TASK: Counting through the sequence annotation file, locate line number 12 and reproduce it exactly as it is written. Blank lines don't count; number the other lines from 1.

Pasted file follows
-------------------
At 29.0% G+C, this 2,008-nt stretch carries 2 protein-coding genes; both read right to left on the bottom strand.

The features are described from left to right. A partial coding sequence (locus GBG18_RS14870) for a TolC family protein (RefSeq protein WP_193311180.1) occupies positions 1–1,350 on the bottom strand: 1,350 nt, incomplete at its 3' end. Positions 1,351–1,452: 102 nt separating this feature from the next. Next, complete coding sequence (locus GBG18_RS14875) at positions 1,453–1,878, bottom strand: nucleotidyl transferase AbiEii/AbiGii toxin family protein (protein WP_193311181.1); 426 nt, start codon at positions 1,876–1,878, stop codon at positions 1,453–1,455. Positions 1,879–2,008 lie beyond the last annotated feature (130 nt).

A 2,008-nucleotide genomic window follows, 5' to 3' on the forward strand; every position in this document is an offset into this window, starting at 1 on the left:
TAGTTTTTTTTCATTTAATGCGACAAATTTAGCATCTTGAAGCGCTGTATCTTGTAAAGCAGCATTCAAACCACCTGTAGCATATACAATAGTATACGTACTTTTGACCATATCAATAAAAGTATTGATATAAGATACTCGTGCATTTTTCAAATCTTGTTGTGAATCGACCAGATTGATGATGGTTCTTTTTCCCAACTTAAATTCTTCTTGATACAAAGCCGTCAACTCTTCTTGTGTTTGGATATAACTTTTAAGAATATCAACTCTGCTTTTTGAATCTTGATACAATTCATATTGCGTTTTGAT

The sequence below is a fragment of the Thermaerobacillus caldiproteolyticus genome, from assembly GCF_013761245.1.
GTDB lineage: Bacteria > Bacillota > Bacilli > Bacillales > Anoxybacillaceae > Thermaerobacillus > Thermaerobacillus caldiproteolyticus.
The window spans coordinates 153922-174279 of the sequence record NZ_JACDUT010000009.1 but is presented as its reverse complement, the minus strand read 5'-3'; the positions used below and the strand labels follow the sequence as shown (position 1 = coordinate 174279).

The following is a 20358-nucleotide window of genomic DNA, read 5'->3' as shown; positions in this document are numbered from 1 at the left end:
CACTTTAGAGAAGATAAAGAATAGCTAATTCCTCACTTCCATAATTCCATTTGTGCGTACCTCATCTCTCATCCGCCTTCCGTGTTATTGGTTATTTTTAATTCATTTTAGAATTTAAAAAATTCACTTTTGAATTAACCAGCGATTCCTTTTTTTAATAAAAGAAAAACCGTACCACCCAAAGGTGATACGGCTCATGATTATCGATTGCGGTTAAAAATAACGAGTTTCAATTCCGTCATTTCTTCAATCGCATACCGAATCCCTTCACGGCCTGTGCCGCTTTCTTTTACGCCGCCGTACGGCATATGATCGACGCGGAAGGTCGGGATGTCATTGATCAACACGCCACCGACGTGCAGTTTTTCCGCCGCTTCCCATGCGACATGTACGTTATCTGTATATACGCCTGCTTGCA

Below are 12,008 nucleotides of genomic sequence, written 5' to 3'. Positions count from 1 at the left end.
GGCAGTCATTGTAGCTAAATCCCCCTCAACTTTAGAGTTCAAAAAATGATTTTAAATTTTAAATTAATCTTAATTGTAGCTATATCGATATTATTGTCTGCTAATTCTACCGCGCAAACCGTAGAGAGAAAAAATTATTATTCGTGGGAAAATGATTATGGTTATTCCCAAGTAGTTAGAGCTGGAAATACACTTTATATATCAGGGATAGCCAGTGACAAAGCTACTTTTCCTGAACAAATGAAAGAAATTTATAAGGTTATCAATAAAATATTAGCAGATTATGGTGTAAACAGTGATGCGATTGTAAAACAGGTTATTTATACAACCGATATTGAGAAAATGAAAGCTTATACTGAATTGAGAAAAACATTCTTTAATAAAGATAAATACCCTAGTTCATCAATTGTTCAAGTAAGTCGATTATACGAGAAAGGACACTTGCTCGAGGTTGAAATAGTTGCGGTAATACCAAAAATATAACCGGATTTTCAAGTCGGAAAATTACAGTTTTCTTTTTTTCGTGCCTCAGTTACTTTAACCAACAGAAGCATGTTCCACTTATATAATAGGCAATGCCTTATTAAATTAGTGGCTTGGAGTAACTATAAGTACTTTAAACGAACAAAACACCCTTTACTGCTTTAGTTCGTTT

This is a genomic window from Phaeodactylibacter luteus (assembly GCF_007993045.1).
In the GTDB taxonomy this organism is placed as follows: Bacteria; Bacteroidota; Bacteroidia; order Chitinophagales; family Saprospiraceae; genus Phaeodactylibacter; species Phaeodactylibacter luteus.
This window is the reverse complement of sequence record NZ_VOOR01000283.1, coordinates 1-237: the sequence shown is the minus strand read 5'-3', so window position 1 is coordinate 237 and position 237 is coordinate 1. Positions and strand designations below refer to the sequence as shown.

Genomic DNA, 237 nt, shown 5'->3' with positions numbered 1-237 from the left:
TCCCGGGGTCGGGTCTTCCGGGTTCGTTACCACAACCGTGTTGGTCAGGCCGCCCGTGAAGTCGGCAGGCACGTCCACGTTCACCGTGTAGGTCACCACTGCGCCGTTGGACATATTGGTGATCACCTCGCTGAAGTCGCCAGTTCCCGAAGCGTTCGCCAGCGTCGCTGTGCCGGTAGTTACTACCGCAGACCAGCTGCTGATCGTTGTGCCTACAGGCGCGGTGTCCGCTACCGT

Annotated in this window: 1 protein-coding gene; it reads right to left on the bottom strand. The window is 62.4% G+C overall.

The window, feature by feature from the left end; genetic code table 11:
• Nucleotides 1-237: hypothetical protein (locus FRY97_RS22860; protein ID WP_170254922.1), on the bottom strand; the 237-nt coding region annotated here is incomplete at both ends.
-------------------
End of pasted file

This is a genomic window from Phaeodactylibacter luteus (assembly GCF_007993045.1).